Deploying TensorFlow Models Locally

By Bill Sharlow

Day 8 of our DIY TensorFlow Deep Learning Framework Setup

Welcome to Day 8 of our 10-Day DIY TensorFlow Deep Learning Framework Setup series! Today, we’re delving into the exciting realm of deploying TensorFlow models for local inference. Deploying your models allows you to make predictions on new data, turning your trained model into a practical tool.

Exporting a TensorFlow Model

Before deploying a model, you need to export it in a format suitable for inference. TensorFlow provides the SavedModel format for this purpose. Let’s adapt our previous script to export the trained model:

import tensorflow as tf
from tensorflow.keras import layers, models
from tensorflow.keras.datasets import cifar10
from tensorflow.keras.utils import to_categorical
from tensorflow.keras.regularizers import l2

# Load and preprocess the CIFAR-10 dataset
(train_images, train_labels), (test_images, test_labels) = cifar10.load_data()
train_images = train_images.astype('float32') / 255
test_images = test_images.astype('float32') / 255
train_labels = to_categorical(train_labels)
test_labels = to_categorical(test_labels)

# Build a CNN model with hyperparameter tuning and regularization
model = models.Sequential()
model.add(layers.Conv2D(32, (3, 3), activation='relu', input_shape=(32, 32, 3)))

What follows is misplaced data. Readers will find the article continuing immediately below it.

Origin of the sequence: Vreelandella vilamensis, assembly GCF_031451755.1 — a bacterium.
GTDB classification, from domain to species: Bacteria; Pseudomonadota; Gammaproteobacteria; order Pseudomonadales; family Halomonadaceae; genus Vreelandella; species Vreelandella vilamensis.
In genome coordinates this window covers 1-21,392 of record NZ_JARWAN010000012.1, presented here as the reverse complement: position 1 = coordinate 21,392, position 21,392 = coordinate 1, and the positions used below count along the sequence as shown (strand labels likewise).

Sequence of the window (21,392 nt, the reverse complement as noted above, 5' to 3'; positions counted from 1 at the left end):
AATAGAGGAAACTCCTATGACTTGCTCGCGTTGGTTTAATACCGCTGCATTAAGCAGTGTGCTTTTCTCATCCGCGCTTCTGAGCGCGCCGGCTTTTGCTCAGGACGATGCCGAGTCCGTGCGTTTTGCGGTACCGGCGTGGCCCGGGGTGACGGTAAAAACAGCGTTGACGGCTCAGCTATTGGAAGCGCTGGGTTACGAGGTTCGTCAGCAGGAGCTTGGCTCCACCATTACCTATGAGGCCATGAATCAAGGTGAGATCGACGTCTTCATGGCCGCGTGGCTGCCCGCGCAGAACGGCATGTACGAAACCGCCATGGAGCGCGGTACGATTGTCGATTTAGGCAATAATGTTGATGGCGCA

model.add(layers.MaxPooling2D((2, 2)))
model.add(layers.Conv2D(64, (3, 3), activation='relu'))
model.add(layers.MaxPooling2D((2, 2)))
model.add(layers.Conv2D(64, (3, 3), activation='relu'))
model.add(layers.Dense(128, activation='relu', kernel_regularizer=l2(0.01)))
model.add(layers.Dense(10, activation='softmax'))

# Compile the model with hyperparameters

# Train the model, train_labels, epochs=20, batch_size=64, validation_split=0.2)

# Export the model as a SavedModel'my_model')

In this script, we added the'my_model') line to save the model in the current directory with the name ‘my_model’. This creates a directory containing the SavedModel format.

Loading and Making Predictions

Now, let’s load the SavedModel and use it for making predictions on new data:

import tensorflow as tf
import numpy as np

# Load the SavedModel
loaded_model = tf.keras.models.load_model('my_model')

# Create a sample input for prediction
sample_input = np.random.rand(1, 32, 32, 3).astype('float32')

# Make predictions
predictions = loaded_model.predict(sample_input)

print('Predictions:', predictions)

Here, we use tf.keras.models.load_model to load the SavedModel. We then create a sample input and use the predict method to obtain predictions.

Web Application Deployment

To make your model accessible via a web application, you can use frameworks like Flask or FastAPI. Here’s a simple Flask example:

from flask import Flask, request, jsonify
import tensorflow as tf
import numpy as np

app = Flask(__name__)

# Load the SavedModel
loaded_model = tf.keras.models.load_model('my_model')

@app.route('/predict', methods=['POST'])
def predict():
    data = request.get_json()
    input_data = np.array(data['input'])
    predictions = loaded_model.predict(input_data)
    return jsonify({'predictions': predictions.tolist()})

if __name__ == '__main__':

In this example, we create a Flask app with an endpoint ‘/predict’ that accepts POST requests containing JSON data. The model makes predictions on the input data and returns the results as JSON.

What’s Next?

You’ve successfully deployed your TensorFlow model for local inference! In the final days of our series, we’ll explore cloud deployment and serving models at scale.

Stay tuned for Day 9: Deploying TensorFlow Models on the Cloud, where we’ll guide you through deploying your model on a cloud platform. Happy coding!

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